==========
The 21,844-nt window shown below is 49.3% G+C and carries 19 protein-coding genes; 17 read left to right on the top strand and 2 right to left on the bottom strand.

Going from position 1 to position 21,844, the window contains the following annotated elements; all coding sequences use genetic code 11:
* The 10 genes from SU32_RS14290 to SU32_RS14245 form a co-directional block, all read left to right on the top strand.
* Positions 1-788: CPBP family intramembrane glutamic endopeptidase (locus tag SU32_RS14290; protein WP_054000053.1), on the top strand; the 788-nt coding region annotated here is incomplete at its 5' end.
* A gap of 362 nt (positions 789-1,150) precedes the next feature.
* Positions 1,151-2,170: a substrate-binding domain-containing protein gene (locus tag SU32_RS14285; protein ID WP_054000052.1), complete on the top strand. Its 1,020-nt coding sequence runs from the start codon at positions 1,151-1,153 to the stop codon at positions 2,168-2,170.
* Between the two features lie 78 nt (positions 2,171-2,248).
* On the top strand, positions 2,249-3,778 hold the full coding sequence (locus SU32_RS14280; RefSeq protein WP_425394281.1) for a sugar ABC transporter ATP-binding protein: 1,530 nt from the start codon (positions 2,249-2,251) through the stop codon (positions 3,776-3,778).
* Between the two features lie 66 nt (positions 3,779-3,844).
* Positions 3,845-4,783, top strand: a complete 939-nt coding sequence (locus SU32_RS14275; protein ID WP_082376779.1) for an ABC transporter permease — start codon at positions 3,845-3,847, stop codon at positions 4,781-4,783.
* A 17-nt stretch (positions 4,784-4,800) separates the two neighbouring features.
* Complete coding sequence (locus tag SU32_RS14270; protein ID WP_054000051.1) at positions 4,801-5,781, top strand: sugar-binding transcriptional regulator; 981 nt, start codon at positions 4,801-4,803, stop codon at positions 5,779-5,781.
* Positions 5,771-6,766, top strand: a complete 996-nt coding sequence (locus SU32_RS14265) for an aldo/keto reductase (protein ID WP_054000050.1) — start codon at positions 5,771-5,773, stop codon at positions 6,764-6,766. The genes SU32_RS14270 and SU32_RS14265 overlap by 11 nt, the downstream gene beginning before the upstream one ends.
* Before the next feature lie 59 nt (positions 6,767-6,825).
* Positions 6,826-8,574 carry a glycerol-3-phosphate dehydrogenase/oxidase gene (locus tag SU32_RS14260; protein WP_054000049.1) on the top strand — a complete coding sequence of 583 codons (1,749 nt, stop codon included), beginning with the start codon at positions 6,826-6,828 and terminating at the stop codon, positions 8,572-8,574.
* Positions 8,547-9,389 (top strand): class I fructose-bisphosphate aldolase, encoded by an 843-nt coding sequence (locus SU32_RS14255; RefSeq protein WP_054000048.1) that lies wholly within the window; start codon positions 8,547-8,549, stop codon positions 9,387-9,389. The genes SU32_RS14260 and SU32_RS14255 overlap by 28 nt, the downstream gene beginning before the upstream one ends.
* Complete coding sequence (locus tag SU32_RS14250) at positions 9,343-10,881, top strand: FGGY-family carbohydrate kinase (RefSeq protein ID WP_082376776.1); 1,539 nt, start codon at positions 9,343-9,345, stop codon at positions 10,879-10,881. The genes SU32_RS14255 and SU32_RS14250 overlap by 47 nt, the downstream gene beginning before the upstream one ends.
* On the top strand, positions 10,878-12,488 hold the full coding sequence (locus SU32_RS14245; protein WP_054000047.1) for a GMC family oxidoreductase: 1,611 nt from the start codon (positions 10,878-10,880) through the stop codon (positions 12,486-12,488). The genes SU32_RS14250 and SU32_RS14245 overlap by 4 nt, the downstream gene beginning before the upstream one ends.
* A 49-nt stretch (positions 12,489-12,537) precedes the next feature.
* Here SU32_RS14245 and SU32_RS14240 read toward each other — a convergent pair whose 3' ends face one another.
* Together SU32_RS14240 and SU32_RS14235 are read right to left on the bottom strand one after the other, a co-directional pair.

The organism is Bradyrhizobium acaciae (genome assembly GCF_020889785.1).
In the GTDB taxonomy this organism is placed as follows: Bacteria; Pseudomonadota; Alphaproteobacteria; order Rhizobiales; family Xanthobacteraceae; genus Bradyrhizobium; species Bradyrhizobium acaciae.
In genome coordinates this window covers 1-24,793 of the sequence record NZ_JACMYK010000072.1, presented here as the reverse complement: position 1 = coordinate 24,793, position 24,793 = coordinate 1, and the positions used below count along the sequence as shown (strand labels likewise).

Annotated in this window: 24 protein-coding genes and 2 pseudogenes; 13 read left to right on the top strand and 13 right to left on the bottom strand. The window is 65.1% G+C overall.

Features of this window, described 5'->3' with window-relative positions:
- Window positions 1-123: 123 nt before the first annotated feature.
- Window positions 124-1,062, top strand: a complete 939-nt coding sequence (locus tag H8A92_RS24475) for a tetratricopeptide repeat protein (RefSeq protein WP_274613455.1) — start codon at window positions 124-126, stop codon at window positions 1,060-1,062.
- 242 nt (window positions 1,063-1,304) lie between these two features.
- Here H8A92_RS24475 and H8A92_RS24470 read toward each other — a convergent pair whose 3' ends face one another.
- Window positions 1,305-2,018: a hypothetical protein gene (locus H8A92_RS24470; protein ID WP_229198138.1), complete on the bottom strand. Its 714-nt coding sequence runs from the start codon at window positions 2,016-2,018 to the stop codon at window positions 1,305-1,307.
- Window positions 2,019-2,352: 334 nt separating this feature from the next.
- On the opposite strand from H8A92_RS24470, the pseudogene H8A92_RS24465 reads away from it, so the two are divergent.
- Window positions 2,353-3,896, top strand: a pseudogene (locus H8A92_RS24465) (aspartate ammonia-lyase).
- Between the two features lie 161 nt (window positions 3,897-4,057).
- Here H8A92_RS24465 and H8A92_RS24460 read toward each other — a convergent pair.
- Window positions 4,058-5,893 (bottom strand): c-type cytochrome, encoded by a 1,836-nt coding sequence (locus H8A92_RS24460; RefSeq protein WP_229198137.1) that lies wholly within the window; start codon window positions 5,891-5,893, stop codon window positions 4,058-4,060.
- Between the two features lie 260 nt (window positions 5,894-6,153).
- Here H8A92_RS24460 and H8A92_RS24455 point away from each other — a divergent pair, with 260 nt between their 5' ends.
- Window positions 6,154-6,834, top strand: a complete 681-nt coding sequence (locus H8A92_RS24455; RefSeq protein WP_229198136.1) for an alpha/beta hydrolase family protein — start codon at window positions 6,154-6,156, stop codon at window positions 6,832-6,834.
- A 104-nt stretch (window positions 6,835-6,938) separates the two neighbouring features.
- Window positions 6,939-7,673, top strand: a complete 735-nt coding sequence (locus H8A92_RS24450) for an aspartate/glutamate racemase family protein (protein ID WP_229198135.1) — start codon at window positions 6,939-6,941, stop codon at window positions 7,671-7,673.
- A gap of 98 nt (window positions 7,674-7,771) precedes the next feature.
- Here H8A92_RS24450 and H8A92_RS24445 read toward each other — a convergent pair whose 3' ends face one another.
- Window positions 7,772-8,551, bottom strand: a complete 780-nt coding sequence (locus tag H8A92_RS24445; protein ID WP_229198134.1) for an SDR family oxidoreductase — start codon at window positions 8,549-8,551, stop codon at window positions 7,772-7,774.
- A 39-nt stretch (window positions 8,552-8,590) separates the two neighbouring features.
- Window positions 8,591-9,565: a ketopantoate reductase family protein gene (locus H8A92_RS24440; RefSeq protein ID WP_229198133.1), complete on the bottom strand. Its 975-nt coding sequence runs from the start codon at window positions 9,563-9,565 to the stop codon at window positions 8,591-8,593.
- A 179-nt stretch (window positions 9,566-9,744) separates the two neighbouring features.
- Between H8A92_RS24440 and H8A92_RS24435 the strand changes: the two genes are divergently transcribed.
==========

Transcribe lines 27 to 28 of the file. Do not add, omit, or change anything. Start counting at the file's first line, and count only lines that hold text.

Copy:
- Window positions 1-123: 123 nt before the first annotated feature.
- Window positions 124-1,062, top strand: a complete 939-nt coding sequence (locus tag H8A92_RS24475) for a tetratricopeptide repeat protein (RefSeq protein WP_274613455.1) — start codon at window positions 124-126, stop codon at window positions 1,060-1,062.